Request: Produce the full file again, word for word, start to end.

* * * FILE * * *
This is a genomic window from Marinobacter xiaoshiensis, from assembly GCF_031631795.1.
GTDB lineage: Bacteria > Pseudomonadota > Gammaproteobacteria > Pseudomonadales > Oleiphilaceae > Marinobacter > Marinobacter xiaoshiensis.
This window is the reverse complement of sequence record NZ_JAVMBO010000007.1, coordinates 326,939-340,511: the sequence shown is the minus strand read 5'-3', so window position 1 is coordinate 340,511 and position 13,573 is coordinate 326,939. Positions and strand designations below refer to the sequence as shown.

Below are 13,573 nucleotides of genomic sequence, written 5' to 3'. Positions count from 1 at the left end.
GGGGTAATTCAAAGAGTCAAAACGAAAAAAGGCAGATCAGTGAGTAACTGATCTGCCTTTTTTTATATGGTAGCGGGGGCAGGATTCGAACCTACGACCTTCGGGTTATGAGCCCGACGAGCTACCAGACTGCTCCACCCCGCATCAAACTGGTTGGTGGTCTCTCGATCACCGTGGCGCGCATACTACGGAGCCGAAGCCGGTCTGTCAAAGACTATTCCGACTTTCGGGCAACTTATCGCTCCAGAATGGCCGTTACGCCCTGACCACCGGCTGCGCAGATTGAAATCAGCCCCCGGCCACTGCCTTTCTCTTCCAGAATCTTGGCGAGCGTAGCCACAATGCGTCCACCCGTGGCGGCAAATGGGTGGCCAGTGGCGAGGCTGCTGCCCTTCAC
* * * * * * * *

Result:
This is a genomic window from Marinobacter xiaoshiensis, from assembly GCF_031631795.1.
GTDB lineage: Bacteria > Pseudomonadota > Gammaproteobacteria > Pseudomonadales > Oleiphilaceae > Marinobacter > Marinobacter xiaoshiensis.
This window is the reverse complement of sequence record NZ_JAVMBO010000007.1, coordinates 326,939-340,511: the sequence shown is the minus strand read 5'-3', so window position 1 is coordinate 340,511 and position 13,573 is coordinate 326,939. Positions and strand designations below refer to the sequence as shown.

Below are 13,573 nucleotides of genomic sequence, written 5' to 3'. Positions count from 1 at the left end.
GGGGTAATTCAAAGAGTCAAAACGAAAAAAGGCAGATCAGTGAGTAACTGATCTGCCTTTTTTTATATGGTAGCGGGGGCAGGATTCGAACCTACGACCTTCGGGTTATGAGCCCGACGAGCTACCAGACTGCTCCACCCCGCATCAAACTGGTTGGTGGTCTCTCGATCACCGTGGCGCGCATACTACGGAGCCGAAGCCGGTCTGTCAAAGACTATTCCGACTTTCGGGCAACTTATCGCTCCAGAATGGCCGTTACGCCCTGACCACCGGCTGCGCAGATTGAAATCAGCCCCCGGCCACTGCCTTTCTCTTCCAGAATCTTGGCGAGCGTAGCCACAATGCGTCCACCCGTGGCGGCAAATGGGTGGCCAGTGGCGAGGCTGCTGCCCTTCAC